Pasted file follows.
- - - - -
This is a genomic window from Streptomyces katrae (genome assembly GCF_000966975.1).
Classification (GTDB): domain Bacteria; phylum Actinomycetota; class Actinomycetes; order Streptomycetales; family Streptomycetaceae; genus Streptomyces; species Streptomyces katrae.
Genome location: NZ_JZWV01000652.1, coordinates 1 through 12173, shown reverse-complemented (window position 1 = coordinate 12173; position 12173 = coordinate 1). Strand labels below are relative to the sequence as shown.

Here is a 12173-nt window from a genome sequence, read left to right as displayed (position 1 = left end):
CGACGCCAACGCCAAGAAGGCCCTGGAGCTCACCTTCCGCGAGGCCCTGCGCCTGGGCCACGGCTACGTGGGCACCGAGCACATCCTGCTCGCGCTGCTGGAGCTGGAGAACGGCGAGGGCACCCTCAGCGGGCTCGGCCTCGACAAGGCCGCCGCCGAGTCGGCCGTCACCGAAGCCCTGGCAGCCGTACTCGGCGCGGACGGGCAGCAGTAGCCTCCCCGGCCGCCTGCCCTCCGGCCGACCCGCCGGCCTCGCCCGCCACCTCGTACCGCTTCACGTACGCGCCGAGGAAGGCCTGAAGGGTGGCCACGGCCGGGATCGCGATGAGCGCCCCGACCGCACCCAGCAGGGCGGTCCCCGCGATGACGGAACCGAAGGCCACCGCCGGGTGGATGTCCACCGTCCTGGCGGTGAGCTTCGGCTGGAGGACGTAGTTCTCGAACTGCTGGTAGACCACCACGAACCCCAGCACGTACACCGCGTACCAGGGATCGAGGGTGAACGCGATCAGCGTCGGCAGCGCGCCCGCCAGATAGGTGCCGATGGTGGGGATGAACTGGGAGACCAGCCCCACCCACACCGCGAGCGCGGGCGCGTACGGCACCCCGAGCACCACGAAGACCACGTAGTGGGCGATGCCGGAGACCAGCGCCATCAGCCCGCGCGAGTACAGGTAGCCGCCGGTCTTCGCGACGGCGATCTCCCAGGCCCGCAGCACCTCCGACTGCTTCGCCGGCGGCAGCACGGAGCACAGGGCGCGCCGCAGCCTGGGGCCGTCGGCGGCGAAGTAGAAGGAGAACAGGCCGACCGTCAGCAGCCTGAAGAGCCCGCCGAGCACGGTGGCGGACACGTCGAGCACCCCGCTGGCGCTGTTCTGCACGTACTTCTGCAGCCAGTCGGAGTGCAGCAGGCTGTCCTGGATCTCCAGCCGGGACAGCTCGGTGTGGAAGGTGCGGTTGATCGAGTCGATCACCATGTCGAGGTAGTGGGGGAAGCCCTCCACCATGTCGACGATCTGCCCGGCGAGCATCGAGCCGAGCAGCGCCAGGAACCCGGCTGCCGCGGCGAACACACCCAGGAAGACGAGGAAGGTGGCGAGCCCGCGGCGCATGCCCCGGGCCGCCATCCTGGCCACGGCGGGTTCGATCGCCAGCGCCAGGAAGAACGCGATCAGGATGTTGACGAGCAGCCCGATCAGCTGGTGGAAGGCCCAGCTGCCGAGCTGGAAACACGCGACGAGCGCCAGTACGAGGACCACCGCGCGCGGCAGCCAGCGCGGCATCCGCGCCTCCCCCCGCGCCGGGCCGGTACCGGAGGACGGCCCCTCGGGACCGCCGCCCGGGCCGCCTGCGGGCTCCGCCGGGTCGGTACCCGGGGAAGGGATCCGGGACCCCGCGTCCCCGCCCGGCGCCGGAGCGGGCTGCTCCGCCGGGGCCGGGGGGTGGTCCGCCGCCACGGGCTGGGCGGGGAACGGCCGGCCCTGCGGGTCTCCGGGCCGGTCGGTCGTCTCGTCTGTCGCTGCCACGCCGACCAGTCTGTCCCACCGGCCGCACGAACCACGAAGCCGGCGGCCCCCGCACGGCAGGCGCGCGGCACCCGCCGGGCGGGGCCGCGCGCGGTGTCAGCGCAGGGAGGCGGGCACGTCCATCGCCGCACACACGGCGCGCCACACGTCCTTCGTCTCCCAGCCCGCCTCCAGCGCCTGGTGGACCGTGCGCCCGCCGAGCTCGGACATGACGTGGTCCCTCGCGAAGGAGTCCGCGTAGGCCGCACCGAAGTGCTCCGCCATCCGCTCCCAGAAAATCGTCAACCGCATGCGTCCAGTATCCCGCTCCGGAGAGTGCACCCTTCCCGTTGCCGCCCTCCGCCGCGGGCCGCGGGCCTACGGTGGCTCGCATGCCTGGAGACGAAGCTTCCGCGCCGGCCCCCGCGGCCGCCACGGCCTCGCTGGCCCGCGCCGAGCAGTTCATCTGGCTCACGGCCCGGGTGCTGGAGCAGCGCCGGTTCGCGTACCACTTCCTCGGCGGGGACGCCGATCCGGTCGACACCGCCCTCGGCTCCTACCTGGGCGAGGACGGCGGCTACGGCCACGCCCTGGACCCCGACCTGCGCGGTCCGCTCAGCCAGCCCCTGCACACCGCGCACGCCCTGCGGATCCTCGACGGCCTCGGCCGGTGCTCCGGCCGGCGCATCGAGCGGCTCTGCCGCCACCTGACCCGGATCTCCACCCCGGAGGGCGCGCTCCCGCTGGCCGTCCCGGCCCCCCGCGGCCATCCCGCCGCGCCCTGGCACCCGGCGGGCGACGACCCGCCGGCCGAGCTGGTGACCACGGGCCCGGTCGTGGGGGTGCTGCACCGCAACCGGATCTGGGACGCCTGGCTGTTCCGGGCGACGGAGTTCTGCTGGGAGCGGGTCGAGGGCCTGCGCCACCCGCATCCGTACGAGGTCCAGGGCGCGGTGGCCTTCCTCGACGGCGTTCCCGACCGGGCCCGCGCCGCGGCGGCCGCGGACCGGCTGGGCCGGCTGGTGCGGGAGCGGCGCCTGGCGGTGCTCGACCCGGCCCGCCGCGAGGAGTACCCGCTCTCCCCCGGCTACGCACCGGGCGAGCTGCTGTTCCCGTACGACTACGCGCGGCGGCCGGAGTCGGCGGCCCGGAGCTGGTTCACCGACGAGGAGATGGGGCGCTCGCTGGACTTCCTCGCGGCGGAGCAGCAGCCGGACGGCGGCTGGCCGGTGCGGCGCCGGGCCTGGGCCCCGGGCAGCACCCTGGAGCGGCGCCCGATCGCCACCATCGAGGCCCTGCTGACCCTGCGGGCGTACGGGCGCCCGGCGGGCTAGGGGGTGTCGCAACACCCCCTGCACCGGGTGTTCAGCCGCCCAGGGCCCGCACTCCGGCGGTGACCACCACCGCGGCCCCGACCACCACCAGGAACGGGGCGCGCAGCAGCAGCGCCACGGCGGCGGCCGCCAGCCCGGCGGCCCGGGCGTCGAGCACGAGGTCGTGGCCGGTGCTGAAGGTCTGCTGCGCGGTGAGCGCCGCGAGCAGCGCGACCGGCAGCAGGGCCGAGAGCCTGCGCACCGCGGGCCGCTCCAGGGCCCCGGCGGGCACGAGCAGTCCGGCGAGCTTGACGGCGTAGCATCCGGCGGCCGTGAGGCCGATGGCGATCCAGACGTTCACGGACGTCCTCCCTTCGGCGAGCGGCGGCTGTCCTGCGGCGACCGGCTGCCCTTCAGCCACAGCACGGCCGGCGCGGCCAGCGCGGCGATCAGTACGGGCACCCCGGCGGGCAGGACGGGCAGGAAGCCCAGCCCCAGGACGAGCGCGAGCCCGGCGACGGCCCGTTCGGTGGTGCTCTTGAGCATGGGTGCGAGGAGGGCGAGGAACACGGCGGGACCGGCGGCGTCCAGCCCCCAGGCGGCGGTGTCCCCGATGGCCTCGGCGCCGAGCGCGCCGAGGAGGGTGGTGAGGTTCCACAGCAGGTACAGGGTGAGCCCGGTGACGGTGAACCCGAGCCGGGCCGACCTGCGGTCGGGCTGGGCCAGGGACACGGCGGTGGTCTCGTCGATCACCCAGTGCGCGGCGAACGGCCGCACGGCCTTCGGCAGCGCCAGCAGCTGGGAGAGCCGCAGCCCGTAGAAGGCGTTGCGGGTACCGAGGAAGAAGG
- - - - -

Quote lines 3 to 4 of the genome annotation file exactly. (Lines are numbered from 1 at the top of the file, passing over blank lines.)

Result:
Genome location: NZ_JZWV01000652.1, coordinates 1 through 12173, shown reverse-complemented (window position 1 = coordinate 12173; position 12173 = coordinate 1). Strand labels below are relative to the sequence as shown.

Here is a 12173-nt window from a genome sequence, read left to right as displayed (position 1 = left end):